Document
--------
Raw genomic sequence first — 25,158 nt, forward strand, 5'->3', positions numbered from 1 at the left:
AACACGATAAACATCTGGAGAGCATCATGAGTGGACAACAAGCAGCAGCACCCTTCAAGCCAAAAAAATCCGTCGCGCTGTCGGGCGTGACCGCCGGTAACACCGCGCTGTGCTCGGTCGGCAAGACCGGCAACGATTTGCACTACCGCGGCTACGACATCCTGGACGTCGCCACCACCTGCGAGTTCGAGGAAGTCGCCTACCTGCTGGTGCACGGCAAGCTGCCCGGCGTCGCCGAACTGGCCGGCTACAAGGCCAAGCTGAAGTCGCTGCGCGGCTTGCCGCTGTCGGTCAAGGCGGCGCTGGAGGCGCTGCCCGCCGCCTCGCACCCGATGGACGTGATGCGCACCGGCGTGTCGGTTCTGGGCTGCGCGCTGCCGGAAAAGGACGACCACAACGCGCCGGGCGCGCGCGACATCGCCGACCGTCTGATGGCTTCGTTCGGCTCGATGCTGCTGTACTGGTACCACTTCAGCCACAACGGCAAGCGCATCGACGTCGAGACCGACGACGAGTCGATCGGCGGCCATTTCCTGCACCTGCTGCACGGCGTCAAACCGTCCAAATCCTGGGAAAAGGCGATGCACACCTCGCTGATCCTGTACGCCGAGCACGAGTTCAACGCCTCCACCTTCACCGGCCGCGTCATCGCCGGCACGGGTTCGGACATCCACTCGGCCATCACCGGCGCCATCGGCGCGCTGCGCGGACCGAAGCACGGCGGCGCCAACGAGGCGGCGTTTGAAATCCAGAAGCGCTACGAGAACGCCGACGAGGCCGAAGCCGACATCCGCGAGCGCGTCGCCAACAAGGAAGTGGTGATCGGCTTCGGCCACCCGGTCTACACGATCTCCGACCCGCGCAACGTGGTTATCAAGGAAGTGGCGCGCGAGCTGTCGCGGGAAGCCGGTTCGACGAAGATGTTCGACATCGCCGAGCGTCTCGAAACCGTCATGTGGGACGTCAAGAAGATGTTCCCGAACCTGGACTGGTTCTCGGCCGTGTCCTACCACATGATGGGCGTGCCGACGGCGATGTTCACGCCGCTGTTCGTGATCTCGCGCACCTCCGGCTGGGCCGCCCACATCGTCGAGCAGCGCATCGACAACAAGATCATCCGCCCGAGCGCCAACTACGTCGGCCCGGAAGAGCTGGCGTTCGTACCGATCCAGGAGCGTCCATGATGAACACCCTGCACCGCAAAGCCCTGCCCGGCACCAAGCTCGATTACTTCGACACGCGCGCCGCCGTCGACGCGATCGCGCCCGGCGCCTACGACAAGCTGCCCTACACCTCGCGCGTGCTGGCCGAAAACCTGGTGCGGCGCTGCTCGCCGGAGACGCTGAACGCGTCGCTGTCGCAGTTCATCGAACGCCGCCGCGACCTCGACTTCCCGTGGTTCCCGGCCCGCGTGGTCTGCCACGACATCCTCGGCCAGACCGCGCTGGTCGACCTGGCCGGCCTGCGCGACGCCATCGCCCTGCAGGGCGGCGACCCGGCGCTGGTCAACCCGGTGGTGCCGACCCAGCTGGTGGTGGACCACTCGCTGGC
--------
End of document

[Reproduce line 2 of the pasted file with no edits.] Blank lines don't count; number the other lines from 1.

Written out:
AACACGATAAACATCTGGAGAGCATCATGAGTGGACAACAAGCAGCAGCACCCTTCAAGCCAAAAAAATCCGTCGCGCTGTCGGGCGTGACCGCCGGTAACACCGCGCTGTGCTCGGTCGGCAAGACCGGCAACGATTTGCACTACCGCGGCTACGACATCCTGGACGTCGCCACCACCTGCGAGTTCGAGGAAGTCGCCTACCTGCTGGTGCACGGCAAGCTGCCCGGCGTCGCCGAACTGGCCGGCTACAAGGCCAAGCTGAAGTCGCTGCGCGGCTTGCCGCTGTCGGTCAAGGCGGCGCTGGAGGCGCTGCCCGCCGCCTCGCACCCGATGGACGTGATGCGCACCGGCGTGTCGGTTCTGGGCTGCGCGCTGCCGGAAAAGGACGACCACAACGCGCCGGGCGCGCGCGACATCGCCGACCGTCTGATGGCTTCGTTCGGCTCGATGCTGCTGTACTGGTACCACTTCAGCCACAACGGCAAGCGCATCGACGTCGAGACCGACGACGAGTCGATCGGCGGCCATTTCCTGCACCTGCTGCACGGCGTCAAACCGTCCAAATCCTGGGAAAAGGCGATGCACACCTCGCTGATCCTGTACGCCGAGCACGAGTTCAACGCCTCCACCTTCACCGGCCGCGTCATCGCCGGCACGGGTTCGGACATCCACTCGGCCATCACCGGCGCCATCGGCGCGCTGCGCGGACCGAAGCACGGCGGCGCCAACGAGGCGGCGTTTGAAATCCAGAAGCGCTACGAGAACGCCGACGAGGCCGAAGCCGACATCCGCGAGCGCGTCGCCAACAAGGAAGTGGTGATCGGCTTCGGCCACCCGGTCTACACGATCTCCGACCCGCGCAACGTGGTTATCAAGGAAGTGGCGCGCGAGCTGTCGCGGGAAGCCGGTTCGACGAAGATGTTCGACATCGCCGAGCGTCTCGAAACCGTCATGTGGGACGTCAAGAAGATGTTCCCGAACCTGGACTGGTTCTCGGCCGTGTCCTACCACATGATGGGCGTGCCGACGGCGATGTTCACGCCGCTGTTCGTGATCTCGCGCACCTCCGGCTGGGCCGCCCACATCGTCGAGCAGCGCATCGACAACAAGATCATCCGCCCGAGCGCCAACTACGTCGGCCCGGAAGAGCTGGCGTTCGTACCGATCCAGGAGCGTCCATGATGAACACCCTGCACCGCAAAGCCCTGCCCGGCACCAAGCTCGATTACTTCGACACGCGCGCCGCCGTCGACGCGATCGCGCCCGGCGCCTACGACAAGCTGCCCTACACCTCGCGCGTGCTGGCCGAAAACCTGGTGCGGCGCTGCTCGCCGGAGACGCTGAACGCGTCGCTGTCGCAGTTCATCGAACGCCGCCGCGACCTCGACTTCCCGTGGTTCCCGGCCCGCGTGGTCTGCCACGACATCCTCGGCCAGACCGCGCTGGTCGACCTGGCCGGCCTGCGCGACGCCATCGCCCTGCAGGGCGGCGACCCGGCGCTGGTCAACCCGGTGGTGCCGACCCAGCTGGTGGTGGACCACTCGCTGGC